Devon Hall is a writer from British Columbia, Canada; who wanted to write about being a survivor of sexual abuse or the discrimination Devon has faced for being a black woman. Instead Devon decided to write an open letter to the deaf community, addressing her own able privilege and declaring her allyship with the deaf community. We at ASLI felt it was important to have a voice which addresses how checking ones privilege is not a declaration that you are a bad person, but instead that acceptance of your own privileges can be rewarding and a step towards intersectionality within our world.
Can you tell us a little about yourself?
I am 33 years old and I live in Surrey, BC. I’ve dealt with over twenty years of abuse and finally I think I am able to call myself a survivor. I’m learning day by day how to cope with what happened, and how to better my life for the future.
What is your artistic/creative background?
I don’t really have one…I just always knew that I loved music and needed to be surrounded by it. I knew from a very early age – like age four, that I wanted to and would be one day, a writer.
What motivated you to deal with your chosen submission subject?
I think about sexual abuse a lot – what happened to me obviously – but also how to help others. I’ve always wanted to inspire people and to think outside the box.
I have absolutely no right, to write about the Deaf community. Being that I am not deaf but I started watching Switched at Birth last night and I’m having a rather profound epiphany. Several years ago I was walking down the street when a man handed me a card. Without acknowledging him, or even really reading the card I took it and kept walking.
I looked down quietly and then it hit me. The man didn’t say a word because he couldn’t say a word. After reading the card I realized he was Deaf. Years later while working at a Church, I met a family full of people whom were either Deaf or Hard of Hearing.
I think back to that family and realize that I failed them. I failed mom, dad and children. I failed them because I expected them, without realizing it, to work harder to communicate with me, instead of me working harder to communicate with them.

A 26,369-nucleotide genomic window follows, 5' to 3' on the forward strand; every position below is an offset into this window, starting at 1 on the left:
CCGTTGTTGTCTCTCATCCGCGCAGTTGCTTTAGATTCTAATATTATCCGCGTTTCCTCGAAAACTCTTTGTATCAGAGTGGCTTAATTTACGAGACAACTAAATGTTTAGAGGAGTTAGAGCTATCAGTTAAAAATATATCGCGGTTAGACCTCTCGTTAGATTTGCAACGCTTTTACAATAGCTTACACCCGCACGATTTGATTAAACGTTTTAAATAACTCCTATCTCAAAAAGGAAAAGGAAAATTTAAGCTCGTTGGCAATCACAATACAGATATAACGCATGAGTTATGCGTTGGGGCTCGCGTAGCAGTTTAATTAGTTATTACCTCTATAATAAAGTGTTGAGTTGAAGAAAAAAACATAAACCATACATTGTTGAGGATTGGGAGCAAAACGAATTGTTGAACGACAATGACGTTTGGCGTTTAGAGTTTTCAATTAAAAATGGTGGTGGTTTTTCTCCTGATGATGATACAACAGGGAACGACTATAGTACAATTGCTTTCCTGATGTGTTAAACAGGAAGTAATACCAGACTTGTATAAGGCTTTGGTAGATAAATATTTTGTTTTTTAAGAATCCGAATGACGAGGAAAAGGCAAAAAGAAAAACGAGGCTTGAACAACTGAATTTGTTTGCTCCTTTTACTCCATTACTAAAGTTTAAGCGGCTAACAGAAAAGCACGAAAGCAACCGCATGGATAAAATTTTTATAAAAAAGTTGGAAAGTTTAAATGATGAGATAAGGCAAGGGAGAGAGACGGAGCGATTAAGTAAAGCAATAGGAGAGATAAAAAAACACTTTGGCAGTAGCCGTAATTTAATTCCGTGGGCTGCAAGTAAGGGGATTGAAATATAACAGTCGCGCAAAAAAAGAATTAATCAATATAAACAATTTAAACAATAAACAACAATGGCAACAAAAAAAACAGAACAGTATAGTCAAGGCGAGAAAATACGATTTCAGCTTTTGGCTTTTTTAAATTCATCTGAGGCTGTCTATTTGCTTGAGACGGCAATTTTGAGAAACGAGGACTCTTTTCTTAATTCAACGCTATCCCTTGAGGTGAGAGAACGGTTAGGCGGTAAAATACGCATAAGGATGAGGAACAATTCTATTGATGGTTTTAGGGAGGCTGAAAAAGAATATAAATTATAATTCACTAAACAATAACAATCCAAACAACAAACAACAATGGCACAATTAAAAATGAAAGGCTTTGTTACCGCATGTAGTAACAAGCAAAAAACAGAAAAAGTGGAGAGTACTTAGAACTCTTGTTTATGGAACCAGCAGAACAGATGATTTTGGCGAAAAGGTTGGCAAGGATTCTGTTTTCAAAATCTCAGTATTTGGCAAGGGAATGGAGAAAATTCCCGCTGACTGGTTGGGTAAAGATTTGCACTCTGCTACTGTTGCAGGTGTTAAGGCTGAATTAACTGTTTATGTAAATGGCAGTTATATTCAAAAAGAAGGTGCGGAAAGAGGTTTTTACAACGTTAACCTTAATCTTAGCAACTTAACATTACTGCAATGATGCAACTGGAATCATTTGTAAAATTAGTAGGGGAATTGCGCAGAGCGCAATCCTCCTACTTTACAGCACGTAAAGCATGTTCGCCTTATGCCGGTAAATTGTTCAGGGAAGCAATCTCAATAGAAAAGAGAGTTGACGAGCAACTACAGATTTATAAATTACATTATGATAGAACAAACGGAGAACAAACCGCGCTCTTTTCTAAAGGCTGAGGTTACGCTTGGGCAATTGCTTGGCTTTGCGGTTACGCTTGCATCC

When I got up to help my mom (who lives in a wheelchair) and walk my dog, I found myself not speaking. It wasn’t intentional, it was nearly twenty-three consecutive hours of sitting on my couch watching this show. I even found myself signing the word “Go” to my dog. Again, not on purpose, I laughed at myself for a moment before it hit me.
There is a beauty in the silence I choose to have. You don’t have that choice though do you? Many of you live isolated from sound, never hearing the birds sing or a dog bark. You don’t yell audibly, and you cannot scream for help if you need it.
For a very long time I have felt sorry for myself. Feeling like the Universe owed me something because I suffered so long; Because I was abused for so long.
I will never understand what it is like to be Deaf.
I admit that when I have seen people using sign language in the past, I have stared. I admit that I am fascinated with your world. With your culture, your language. You see the world in colour, in shape, in art, instead of sound.
I have the full use of all of my senses, all five of them but I have not been using them to fly, to soar, or to reach my full potential. I’ve always wanted to learn ASL but I never really taken the effort before. I guess I always thought It seemed hard, and I was afraid to try out of sheer laziness.
With everything going on in the world and the millions of voices screaming to be heard it occurs to me your voices can be heard – they often go ignored.
I don’t really know what I expect to come from this post, I suppose I just wanted you all to know you have one more person willing to listen, to watch your fingers fly, to watch them create the magic that is your language…if you’re willing to share your voice.
All my love,
Devon J Hall
What is your process when creating?
Procrastination (she laughed) A lot of it. A lot of my writing is written in my head before I ever type a word, and it usually never ends up being what I planned.
Who are you influenced by within your artistic discipline?
Charles Bivona! He’s a (newly) published poet I’ve been following for years on Twitter. He’s an amazingly inspiring man and although I tell him often I don’t really think he realises how much he’s inspired and pushed me to keep writing even when I don’t feel like it.
Who inspires you in general?
Art, Music, people. You can find inspiration anywhere. I think I get the –most- inspiration on the quiet days. When I’m out walking and I turn off the music, I just stop and listen to the wind whistle through the trees. The universe has a lot to say if you’re willing to listen.
What causes and world issues are you passionate about, campaign for, volunteer for…?